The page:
Level 1 classes generally move at a slower pace and incorporate less challenging postures, than Level 2 or Level 3 classes. Instructors of Level 1 classes typically provide more detailed explanations of postures. These classes are suitable for a beginner student and someone who has never practiced yoga, as well as more experienced practitioners who desire a slower paced class.
Level 2 classes move at a faster pace than a Level 1 class, and generally include more advanced versions of postures. These classes are suitable for students who have previously practiced yoga and are familiar with the names of various postures.
Level 3 classes are generally challenging and move more quickly from posture to posture, as compared to other classes on the schedule. They are suitable for students with an established yoga practice.
Ashtanga is a rigorous style of yoga founded by K. Pattabhi Jois. It follows a specific sequence of postures which link every movement to a breath. Yoga Light Studio offers Led Primary Series, as well as classes that are based on a combination of the Primary Series and Second Series. The “Beginners’ Ashtanga” class introduces students to postures of the primary series at a slower pace, and more time is spent on modifications for the traditional postures.
“Hatha” refers to the practice of physical yoga postures. Postures may be held for brief or longer periods, in either a heated or non-heated setting, and there are usually less vinyasas (or flows) in a Hatha class.
In vinyasa yoga classes, students coordinate movement with breath to flow from one pose to the next. Vinyasa is also the term used to describe a specific sequence of poses (Chaturanga to Upward-Facing Dog to Downward-Facing Dog and/or their variations), which are commonly practiced throughout a vinyasa class.
This class is similar to a vinyasa class in that students coordinate movement with breath to flow from one pose to the next, and “”vinyasa flows” will be incorporated throughout the class (chaturanga to upward-facing dog to downward-facing dog and/or their variations), which are commonly practiced throughout a vinyasa class. However, more attention will be paid to specific postures that build strength throughout the body, and movements that will contribute to improved mobility, including tissue softening, self-massage and isometric stretching.
As in a regular vinyasa yoga class, this class coordinates movement with breath to flow from one pose to the next. There will be a particular emphasis on postures and movements aimed at strengthening the core muscles.
Yin is generally considered a passive practice, where students are guided into variations of seated and supine poses which are typically held for 3 to 5 minutes. The practice allows students to stretch connective tissue around the joints, and is an excellent compliment to other more vigorous styles of yoga (or other physical practices).
This class is suitable for anyone who has never practised yoga as well as continuing students who wish to approach the fundamentals of the practice is a slower and more comprehensive manner. More detailed instruction will be provided, as well as modifications for all needs and abilities.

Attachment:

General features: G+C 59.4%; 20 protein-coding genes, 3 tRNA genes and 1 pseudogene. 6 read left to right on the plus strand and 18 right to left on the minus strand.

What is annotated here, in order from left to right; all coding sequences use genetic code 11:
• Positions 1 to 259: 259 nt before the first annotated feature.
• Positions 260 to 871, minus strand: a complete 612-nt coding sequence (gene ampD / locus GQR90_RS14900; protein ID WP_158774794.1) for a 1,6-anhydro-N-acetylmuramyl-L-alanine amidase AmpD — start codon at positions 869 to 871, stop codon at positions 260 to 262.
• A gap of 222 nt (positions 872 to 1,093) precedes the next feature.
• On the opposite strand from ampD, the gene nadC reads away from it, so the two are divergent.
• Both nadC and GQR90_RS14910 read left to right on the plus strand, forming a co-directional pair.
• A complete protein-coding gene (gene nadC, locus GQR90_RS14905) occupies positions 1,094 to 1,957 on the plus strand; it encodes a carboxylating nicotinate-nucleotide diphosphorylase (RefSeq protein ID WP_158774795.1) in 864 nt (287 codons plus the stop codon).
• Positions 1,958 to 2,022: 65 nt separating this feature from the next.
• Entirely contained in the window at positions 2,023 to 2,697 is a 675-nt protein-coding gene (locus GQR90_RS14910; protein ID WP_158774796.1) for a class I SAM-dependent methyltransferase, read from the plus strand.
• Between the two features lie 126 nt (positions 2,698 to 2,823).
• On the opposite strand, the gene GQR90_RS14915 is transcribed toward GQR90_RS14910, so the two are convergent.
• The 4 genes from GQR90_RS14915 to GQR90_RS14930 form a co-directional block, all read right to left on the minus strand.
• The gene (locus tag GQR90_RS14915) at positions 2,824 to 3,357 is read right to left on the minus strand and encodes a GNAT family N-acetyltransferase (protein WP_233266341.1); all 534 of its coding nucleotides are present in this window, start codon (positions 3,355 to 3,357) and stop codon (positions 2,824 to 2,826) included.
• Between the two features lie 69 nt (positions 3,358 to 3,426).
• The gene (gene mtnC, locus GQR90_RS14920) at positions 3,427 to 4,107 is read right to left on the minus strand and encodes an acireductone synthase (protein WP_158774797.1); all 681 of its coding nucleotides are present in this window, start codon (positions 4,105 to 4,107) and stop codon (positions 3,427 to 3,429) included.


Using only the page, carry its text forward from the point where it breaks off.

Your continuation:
The class is a mix of partner acrobatics and yoga. Essentially, it builds a practice of the understanding of trust. Trust within the body, trust within the community, and trust in the fact that it’s a lot of fun to do these amazing things you never thought you’d be able to do.
Family Yoga is a fantastic activity for the whole family. The benefits are improved posture, strength, flexibility, stress relieve, improved balance and coordination and so much more!
Restorative yoga is a form of yoga that seeks to achieve physical, mental and emotional relaxation with the aid of props. The use of props makes it easier for you to maintain balance while you are stimulating and relaxing your body. The props provide support for your body when you are stretching or relaxing. While some restorative yoga poses are beneficial to the entire body, others target specific parts of the body, such as the heart or the lungs.
Many restorative yoga poses are similar to normal yoga poses, except that they are performed with the support of props. Each restorative yoga pose is held for a few minutes, and it can even be as long as 10 to 15 minutes.
Restorative yoga works to create balance between the body and the mind through the use of breath work and poses aimed at opening the body and relaxing the nervous system. The aim is to leave you feeling relaxed and renewed.
Functional Yoga & Mobility (with Natalie Marnica)
These classes are designed to restore the function of the body using various yoga techniques and mobility exercises. Each technique selected is practical and useful, rather than attractive, with the focus on proper alignment and how to move your body freely and easily.
Benefits include improved joint range of motion, posture, muscle strength, body awareness, and mood, as well as reduced compensation patterns and the prevention of injuries.
As a certified Yoga Therapist, Natalie ensures that her classes are safe and accessible for people with various injuries and ailments.